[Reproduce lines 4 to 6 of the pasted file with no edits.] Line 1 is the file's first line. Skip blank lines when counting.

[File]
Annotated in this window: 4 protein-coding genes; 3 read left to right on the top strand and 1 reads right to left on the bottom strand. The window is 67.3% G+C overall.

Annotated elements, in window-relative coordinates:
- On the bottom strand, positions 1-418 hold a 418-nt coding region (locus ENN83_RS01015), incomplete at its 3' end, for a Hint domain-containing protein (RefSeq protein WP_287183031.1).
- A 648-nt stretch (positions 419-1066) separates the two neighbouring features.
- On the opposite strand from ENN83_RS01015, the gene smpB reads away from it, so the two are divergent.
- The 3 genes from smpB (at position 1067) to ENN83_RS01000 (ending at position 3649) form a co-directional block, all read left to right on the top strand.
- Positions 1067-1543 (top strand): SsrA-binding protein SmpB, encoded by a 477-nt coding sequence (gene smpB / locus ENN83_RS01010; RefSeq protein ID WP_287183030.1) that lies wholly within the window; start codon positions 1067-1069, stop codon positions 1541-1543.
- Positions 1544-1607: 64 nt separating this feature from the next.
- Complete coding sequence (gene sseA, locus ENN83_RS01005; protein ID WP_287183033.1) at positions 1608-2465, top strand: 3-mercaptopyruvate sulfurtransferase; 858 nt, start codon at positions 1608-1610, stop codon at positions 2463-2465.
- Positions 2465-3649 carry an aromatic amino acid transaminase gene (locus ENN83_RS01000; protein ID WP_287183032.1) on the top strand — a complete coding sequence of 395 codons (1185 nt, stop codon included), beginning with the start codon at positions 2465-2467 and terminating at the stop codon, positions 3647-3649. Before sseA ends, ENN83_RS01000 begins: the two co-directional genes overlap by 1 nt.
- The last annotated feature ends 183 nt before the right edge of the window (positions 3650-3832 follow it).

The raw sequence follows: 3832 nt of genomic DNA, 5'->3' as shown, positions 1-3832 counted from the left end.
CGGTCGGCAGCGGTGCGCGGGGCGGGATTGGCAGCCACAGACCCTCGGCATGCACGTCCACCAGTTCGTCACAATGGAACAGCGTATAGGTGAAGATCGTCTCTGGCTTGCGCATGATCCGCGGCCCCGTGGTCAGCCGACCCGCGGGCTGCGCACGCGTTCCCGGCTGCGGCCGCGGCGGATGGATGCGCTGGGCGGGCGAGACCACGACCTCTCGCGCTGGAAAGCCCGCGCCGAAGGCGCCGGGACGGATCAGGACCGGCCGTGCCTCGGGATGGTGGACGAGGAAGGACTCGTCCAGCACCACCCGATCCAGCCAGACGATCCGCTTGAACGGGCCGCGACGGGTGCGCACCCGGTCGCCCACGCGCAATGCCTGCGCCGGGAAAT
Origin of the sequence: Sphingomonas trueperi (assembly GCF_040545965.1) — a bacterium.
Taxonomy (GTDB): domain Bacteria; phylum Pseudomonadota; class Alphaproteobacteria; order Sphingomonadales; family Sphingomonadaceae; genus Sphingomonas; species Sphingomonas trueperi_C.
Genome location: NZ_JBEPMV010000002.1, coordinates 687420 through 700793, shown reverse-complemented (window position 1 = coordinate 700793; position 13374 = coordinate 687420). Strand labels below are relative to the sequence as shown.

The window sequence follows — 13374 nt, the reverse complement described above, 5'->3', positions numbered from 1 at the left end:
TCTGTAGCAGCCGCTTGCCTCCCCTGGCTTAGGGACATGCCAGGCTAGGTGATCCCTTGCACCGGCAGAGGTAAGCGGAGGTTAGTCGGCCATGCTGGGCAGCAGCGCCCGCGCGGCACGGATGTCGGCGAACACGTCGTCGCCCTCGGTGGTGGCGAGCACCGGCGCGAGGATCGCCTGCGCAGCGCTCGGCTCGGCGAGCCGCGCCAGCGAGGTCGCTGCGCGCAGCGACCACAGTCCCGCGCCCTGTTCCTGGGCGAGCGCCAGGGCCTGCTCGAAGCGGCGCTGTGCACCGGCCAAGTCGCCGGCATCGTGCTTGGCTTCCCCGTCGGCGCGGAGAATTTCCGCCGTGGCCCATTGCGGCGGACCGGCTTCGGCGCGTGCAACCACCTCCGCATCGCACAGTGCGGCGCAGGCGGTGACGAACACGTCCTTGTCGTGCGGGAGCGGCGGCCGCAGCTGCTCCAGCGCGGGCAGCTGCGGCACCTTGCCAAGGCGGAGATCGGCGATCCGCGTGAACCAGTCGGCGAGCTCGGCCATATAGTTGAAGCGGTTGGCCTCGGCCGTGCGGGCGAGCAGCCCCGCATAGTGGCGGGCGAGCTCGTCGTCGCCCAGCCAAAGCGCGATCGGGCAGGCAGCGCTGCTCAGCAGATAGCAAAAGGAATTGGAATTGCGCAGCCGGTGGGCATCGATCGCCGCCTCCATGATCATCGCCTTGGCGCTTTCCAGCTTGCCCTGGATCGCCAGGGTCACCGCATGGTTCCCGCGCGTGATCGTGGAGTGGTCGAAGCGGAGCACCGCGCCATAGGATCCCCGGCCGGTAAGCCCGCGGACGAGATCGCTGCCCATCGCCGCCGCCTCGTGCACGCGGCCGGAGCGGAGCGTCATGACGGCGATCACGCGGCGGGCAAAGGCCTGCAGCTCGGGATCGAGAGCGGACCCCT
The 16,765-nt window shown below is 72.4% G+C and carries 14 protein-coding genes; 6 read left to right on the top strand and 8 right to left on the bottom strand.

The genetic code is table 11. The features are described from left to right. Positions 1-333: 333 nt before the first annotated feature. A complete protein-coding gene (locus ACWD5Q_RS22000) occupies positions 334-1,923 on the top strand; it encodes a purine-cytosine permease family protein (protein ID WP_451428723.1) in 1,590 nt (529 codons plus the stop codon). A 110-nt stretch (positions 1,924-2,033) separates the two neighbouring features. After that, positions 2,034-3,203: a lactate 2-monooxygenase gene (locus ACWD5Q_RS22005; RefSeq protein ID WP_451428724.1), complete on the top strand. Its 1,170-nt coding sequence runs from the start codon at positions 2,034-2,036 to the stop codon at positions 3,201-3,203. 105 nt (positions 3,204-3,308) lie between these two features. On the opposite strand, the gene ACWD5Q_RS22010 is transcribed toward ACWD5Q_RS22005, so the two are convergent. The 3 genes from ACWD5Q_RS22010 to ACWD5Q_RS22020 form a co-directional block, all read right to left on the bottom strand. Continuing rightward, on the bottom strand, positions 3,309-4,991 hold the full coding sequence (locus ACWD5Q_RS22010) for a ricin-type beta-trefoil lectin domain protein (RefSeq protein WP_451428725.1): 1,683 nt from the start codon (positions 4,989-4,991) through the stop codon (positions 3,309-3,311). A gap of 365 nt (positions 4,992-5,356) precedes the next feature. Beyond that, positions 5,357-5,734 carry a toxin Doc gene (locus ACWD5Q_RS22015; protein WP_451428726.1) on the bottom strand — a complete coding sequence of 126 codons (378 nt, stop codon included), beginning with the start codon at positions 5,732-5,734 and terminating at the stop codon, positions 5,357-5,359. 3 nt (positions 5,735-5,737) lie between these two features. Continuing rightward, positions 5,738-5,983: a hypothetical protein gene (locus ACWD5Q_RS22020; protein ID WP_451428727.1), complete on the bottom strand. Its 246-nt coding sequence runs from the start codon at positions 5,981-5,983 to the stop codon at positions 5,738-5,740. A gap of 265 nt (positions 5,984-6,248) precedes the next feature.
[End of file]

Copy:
- A 648-nt stretch (positions 419-1066) separates the two neighbouring features.
- On the opposite strand from ENN83_RS01015, the gene smpB reads away from it, so the two are divergent.
- The 3 genes from smpB (at position 1067) to ENN83_RS01000 (ending at position 3649) form a co-directional block, all read left to right on the top strand.